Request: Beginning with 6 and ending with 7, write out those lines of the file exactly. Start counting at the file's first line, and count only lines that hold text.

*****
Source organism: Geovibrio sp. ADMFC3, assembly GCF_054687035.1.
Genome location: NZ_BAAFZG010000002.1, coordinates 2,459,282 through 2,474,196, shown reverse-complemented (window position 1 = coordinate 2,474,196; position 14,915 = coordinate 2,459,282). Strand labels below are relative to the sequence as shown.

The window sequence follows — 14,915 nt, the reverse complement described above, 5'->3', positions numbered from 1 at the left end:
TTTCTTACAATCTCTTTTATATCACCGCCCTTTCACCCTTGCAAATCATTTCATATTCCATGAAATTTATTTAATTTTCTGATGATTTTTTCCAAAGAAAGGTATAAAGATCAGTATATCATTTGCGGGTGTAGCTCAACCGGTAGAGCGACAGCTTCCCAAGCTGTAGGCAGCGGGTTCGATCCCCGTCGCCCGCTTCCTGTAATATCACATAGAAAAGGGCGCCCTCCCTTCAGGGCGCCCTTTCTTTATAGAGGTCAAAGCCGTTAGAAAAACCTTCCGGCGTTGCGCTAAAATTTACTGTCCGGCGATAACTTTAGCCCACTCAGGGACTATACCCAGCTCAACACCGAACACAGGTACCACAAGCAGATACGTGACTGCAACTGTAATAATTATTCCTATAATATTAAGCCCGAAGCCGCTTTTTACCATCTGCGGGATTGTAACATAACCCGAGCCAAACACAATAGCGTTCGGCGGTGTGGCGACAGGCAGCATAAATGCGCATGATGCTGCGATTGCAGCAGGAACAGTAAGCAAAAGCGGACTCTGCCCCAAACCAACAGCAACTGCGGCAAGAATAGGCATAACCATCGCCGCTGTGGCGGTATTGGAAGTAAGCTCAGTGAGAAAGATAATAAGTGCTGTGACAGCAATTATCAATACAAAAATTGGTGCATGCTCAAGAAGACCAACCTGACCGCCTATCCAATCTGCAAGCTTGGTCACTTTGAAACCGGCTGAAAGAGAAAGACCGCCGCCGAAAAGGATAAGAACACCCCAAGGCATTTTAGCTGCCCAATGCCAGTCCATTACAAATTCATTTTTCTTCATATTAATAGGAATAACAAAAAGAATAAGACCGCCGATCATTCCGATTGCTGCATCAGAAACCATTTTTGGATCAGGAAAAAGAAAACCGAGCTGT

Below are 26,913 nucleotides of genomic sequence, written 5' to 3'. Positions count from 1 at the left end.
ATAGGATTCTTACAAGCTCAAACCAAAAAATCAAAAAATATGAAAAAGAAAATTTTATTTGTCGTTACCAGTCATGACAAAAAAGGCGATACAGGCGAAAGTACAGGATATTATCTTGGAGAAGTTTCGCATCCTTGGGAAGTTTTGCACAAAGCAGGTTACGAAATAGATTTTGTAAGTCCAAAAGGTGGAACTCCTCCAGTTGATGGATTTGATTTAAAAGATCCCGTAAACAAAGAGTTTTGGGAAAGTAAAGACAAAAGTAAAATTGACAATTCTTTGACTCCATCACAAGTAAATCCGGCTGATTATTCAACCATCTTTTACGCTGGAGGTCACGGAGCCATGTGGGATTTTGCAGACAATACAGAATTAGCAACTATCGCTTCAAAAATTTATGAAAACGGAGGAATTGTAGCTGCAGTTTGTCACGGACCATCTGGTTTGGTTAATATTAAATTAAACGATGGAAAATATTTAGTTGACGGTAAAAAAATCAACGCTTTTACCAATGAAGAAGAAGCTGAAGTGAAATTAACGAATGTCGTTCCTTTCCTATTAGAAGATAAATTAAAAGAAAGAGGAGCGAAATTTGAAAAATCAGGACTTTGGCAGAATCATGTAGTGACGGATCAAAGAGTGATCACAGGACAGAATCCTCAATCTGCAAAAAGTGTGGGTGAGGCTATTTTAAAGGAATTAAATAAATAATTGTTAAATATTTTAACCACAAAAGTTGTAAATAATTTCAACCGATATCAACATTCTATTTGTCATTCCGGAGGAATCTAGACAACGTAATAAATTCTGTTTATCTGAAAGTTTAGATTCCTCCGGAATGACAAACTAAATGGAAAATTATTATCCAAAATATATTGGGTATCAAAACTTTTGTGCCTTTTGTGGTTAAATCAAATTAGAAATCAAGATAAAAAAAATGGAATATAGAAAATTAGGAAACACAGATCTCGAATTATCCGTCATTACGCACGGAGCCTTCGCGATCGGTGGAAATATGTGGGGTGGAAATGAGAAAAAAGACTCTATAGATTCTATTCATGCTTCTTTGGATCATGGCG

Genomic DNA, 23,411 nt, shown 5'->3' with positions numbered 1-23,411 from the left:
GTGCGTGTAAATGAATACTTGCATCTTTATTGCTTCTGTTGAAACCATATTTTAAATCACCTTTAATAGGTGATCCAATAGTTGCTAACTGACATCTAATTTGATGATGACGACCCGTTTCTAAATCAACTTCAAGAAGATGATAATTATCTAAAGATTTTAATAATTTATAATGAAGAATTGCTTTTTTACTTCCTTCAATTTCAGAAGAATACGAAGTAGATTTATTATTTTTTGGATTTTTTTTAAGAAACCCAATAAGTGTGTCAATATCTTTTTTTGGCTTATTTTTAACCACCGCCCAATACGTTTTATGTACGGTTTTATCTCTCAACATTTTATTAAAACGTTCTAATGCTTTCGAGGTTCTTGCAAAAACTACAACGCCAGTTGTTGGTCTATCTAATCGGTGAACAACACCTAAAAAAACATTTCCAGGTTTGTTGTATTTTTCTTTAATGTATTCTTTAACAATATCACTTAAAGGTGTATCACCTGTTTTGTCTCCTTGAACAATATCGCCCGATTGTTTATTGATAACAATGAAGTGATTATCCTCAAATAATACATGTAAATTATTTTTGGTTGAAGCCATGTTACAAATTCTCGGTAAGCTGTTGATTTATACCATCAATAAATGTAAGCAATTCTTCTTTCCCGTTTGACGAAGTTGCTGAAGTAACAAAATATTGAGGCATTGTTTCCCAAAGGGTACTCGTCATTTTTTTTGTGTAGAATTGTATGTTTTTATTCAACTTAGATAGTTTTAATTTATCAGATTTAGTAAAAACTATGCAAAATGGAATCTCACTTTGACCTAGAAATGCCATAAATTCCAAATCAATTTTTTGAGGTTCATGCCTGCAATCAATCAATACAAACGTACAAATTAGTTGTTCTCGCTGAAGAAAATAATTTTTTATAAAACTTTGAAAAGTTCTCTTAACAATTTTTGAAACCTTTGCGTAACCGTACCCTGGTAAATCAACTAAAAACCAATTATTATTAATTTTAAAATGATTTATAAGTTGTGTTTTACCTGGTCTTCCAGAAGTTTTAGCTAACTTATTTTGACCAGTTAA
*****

ATAGGATTCTTACAAGCTCAAACCAAAAAATCAAAAAATATGAAAAAGAAAATTTTATTTGTCGTTACCAGTCATGACAAAAAAGGCGATACAGGCGAAAGTACAGGATATTATCTTGGAGAAGTTTCGCATCCTTGGGAAGTTTTGCACAAAGCAGGTTACGAAATAGATTTTGTAAGTCCAAAAGGTGGAACTCCTCCAGTTGATGGATTTGATTTAAAAGATCCCGTAAACAAAGAGTTTTGGGAAAGTAAAGACAAAAGTAAAATTGACAATTCTTTGACTCCATCACAAGTAAATCCGGCTGATTATTCAACCATCTTTTACGCTGGAGGTCACGGAGCCATGTGGGATTTTGCAGACAATACAGAATTAGCAACTATCGCTTCAAAAATTTATGAAAACGGAGGAATTGTAGCTGCAGTTTGTCACGGACCATCTGGTTTGGTTAATATTAAATTAAACGATGGAAAATATTTAGTTGACGGTAAAAAAATCAACGCTTTTACCAATGAAGAAGAAGCTGAAGTGAAATTAACGAATGTCGTTCCTTTCCTATTAGAAGATAAATTAAAAGAAAGAGGAGCGAAATTTGAAAAATCAGGACTTTGGCAGAATCATGTAGTGACGGATCAAAGAGTGATCACAGGACAGAATCCTCAATCTGCAAAAAGTGTGGGTGAGGCTATTTTAAAGGAATTAAATAAATAATTGTTAAATATTTTAACCACAAAAGTTGTAAATAATTTCAACCGATATCAACATTCTATTTGTCATTCCGGAGGAATCTAGACAACGTAATAAATTCTGTTTATCTGAAAGTTTAGATTCCTCCGGAATGACAAACTAAATGGAAAATTATTATCCAAAATATATTGGGTATCAAAACTTTTGTGCCTTTTGTGGTTAAATCAAATTAGAAATCAAGATAAAAAAAATGGAATATAGAAAATTAGGAAACACAGATCTCGAATTATCCGTCATTACGCACGGAGCCTTCGCGATCGGTGGAAATATGTGGGGTGGAAATGAGAAAAAAGACTCTATAGATTCTATTCATGCTTCTTTGGATCATGGCG

Genomic DNA, 23,411 nt, shown 5'->3' with positions numbered 1-23,411 from the left: